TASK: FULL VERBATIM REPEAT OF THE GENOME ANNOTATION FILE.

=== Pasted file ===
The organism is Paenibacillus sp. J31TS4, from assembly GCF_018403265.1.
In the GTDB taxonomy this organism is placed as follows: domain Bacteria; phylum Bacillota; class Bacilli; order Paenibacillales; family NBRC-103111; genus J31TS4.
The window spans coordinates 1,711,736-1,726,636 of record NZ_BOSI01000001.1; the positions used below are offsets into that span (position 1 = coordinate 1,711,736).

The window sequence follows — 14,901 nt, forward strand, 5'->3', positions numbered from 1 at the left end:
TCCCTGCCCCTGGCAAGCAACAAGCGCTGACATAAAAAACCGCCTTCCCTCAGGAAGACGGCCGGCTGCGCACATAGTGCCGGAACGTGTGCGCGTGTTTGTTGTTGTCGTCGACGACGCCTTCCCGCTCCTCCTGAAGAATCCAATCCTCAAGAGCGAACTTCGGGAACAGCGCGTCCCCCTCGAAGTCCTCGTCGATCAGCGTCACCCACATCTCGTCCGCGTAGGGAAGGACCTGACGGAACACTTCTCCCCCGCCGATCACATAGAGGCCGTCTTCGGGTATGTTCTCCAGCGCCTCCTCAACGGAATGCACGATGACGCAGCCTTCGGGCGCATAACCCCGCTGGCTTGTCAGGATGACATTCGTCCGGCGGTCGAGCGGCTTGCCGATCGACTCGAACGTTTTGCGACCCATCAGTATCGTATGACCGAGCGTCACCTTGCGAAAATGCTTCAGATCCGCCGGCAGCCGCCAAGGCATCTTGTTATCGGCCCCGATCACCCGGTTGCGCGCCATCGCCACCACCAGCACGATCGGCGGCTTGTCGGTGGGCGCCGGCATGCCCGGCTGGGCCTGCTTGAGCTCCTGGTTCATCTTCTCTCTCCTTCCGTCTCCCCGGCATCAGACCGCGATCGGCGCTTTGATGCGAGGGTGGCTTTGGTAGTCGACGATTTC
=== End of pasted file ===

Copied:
The organism is Paenibacillus sp. J31TS4, from assembly GCF_018403265.1.
In the GTDB taxonomy this organism is placed as follows: domain Bacteria; phylum Bacillota; class Bacilli; order Paenibacillales; family NBRC-103111; genus J31TS4.
The window spans coordinates 1,711,736-1,726,636 of record NZ_BOSI01000001.1; the positions used below are offsets into that span (position 1 = coordinate 1,711,736).

The window sequence follows — 14,901 nt, forward strand, 5'->3', positions numbered from 1 at the left end:
TCCCTGCCCCTGGCAAGCAACAAGCGCTGACATAAAAAACCGCCTTCCCTCAGGAAGACGGCCGGCTGCGCACATAGTGCCGGAACGTGTGCGCGTGTTTGTTGTTGTCGTCGACGACGCCTTCCCGCTCCTCCTGAAGAATCCAATCCTCAAGAGCGAACTTCGGGAACAGCGCGTCCCCCTCGAAGTCCTCGTCGATCAGCGTCACCCACATCTCGTCCGCGTAGGGAAGGACCTGACGGAACACTTCTCCCCCGCCGATCACATAGAGGCCGTCTTCGGGTATGTTCTCCAGCGCCTCCTCAACGGAATGCACGATGACGCAGCCTTCGGGCGCATAACCCCGCTGGCTTGTCAGGATGACATTCGTCCGGCGGTCGAGCGGCTTGCCGATCGACTCGAACGTTTTGCGACCCATCAGTATCGTATGACCGAGCGTCACCTTGCGAAAATGCTTCAGATCCGCCGGCAGCCGCCAAGGCATCTTGTTATCGGCCCCGATCACCCGGTTGCGCGCCATCGCCACCACCAGCACGATCGGCGGCTTGTCGGTGGGCGCCGGCATGCCCGGCTGGGCCTGCTTGAGCTCCTGGTTCATCTTCTCTCTCCTTCCGTCTCCCCGGCATCAGACCGCGATCGGCGCTTTGATGCGAGGGTGGCTTTGGTAGTCGACGATTTC